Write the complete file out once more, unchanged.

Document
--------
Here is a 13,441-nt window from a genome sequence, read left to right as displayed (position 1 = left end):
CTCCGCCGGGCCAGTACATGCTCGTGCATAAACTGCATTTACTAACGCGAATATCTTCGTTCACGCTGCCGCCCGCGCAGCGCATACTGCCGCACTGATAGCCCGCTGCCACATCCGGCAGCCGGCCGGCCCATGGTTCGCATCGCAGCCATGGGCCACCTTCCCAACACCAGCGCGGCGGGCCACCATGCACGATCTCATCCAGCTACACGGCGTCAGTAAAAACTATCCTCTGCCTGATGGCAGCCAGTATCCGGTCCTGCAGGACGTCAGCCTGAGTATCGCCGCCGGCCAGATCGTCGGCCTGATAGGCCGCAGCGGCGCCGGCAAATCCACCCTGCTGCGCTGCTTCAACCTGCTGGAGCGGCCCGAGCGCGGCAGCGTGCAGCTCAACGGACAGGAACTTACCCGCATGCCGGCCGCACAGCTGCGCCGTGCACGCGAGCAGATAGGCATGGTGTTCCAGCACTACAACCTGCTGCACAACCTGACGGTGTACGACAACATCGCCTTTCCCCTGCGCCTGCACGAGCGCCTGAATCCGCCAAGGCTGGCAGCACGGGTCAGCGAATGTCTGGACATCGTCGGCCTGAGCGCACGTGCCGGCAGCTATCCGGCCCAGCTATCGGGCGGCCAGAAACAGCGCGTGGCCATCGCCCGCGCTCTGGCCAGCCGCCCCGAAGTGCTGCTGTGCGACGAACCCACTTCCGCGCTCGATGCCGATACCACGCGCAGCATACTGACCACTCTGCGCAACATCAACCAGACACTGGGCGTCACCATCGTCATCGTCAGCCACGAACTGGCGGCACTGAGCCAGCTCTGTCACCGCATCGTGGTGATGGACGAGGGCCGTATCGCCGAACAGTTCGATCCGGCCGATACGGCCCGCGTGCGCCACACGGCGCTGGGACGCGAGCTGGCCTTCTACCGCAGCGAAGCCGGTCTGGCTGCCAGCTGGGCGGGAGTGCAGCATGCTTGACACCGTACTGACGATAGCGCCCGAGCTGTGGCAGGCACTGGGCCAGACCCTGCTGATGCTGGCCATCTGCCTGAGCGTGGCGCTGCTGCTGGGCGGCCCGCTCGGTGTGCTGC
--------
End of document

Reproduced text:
Here is a 13,441-nt window from a genome sequence, read left to right as displayed (position 1 = left end):
CTCCGCCGGGCCAGTACATGCTCGTGCATAAACTGCATTTACTAACGCGAATATCTTCGTTCACGCTGCCGCCCGCGCAGCGCATACTGCCGCACTGATAGCCCGCTGCCACATCCGGCAGCCGGCCGGCCCATGGTTCGCATCGCAGCCATGGGCCACCTTCCCAACACCAGCGCGGCGGGCCACCATGCACGATCTCATCCAGCTACACGGCGTCAGTAAAAACTATCCTCTGCCTGATGGCAGCCAGTATCCGGTCCTGCAGGACGTCAGCCTGAGTATCGCCGCCGGCCAGATCGTCGGCCTGATAGGCCGCAGCGGCGCCGGCAAATCCACCCTGCTGCGCTGCTTCAACCTGCTGGAGCGGCCCGAGCGCGGCAGCGTGCAGCTCAACGGACAGGAACTTACCCGCATGCCGGCCGCACAGCTGCGCCGTGCACGCGAGCAGATAGGCATGGTGTTCCAGCACTACAACCTGCTGCACAACCTGACGGTGTACGACAACATCGCCTTTCCCCTGCGCCTGCACGAGCGCCTGAATCCGCCAAGGCTGGCAGCACGGGTCAGCGAATGTCTGGACATCGTCGGCCTGAGCGCACGTGCCGGCAGCTATCCGGCCCAGCTATCGGGCGGCCAGAAACAGCGCGTGGCCATCGCCCGCGCTCTGGCCAGCCGCCCCGAAGTGCTGCTGTGCGACGAACCCACTTCCGCGCTCGATGCCGATACCACGCGCAGCATACTGACCACTCTGCGCAACATCAACCAGACACTGGGCGTCACCATCGTCATCGTCAGCCACGAACTGGCGGCACTGAGCCAGCTCTGTCACCGCATCGTGGTGATGGACGAGGGCCGTATCGCCGAACAGTTCGATCCGGCCGATACGGCCCGCGTGCGCCACACGGCGCTGGGACGCGAGCTGGCCTTCTACCGCAGCGAAGCCGGTCTGGCTGCCAGCTGGGCGGGAGTGCAGCATGCTTGACACCGTACTGACGATAGCGCCCGAGCTGTGGCAGGCACTGGGCCAGACCCTGCTGATGCTGGCCATCTGCCTGAGCGTGGCGCTGCTGCTGGGCGGCCCGCTCGGTGTGCTGC